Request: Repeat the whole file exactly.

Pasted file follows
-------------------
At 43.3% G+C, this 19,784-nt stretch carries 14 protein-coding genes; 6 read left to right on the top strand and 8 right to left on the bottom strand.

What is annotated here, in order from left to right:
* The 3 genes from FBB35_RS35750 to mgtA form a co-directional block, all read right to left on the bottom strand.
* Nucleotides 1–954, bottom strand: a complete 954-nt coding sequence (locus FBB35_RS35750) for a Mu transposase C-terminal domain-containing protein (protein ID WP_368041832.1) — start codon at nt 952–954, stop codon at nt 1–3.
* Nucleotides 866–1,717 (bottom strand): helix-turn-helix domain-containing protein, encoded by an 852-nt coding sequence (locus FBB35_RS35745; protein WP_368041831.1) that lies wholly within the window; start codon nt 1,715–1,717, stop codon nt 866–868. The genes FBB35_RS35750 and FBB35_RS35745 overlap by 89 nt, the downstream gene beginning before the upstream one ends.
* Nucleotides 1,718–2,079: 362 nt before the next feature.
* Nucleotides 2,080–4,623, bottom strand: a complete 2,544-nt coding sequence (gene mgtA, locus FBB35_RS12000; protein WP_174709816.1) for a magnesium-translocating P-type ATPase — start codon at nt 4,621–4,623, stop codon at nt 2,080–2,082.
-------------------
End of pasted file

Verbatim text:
At 43.3% G+C, this 19,784-nt stretch carries 14 protein-coding genes; 6 read left to right on the top strand and 8 right to left on the bottom strand.

What is annotated here, in order from left to right:
* The 3 genes from FBB35_RS35750 to mgtA form a co-directional block, all read right to left on the bottom strand.
* Nucleotides 1–954, bottom strand: a complete 954-nt coding sequence (locus FBB35_RS35750) for a Mu transposase C-terminal domain-containing protein (protein ID WP_368041832.1) — start codon at nt 952–954, stop codon at nt 1–3.
* Nucleotides 866–1,717 (bottom strand): helix-turn-helix domain-containing protein, encoded by an 852-nt coding sequence (locus FBB35_RS35745; protein WP_368041831.1) that lies wholly within the window; start codon nt 1,715–1,717, stop codon nt 866–868. The genes FBB35_RS35750 and FBB35_RS35745 overlap by 89 nt, the downstream gene beginning before the upstream one ends.
* Nucleotides 1,718–2,079: 362 nt before the next feature.
* Nucleotides 2,080–4,623, bottom strand: a complete 2,544-nt coding sequence (gene mgtA, locus FBB35_RS12000; protein WP_174709816.1) for a magnesium-translocating P-type ATPase — start codon at nt 4,621–4,623, stop codon at nt 2,080–2,082.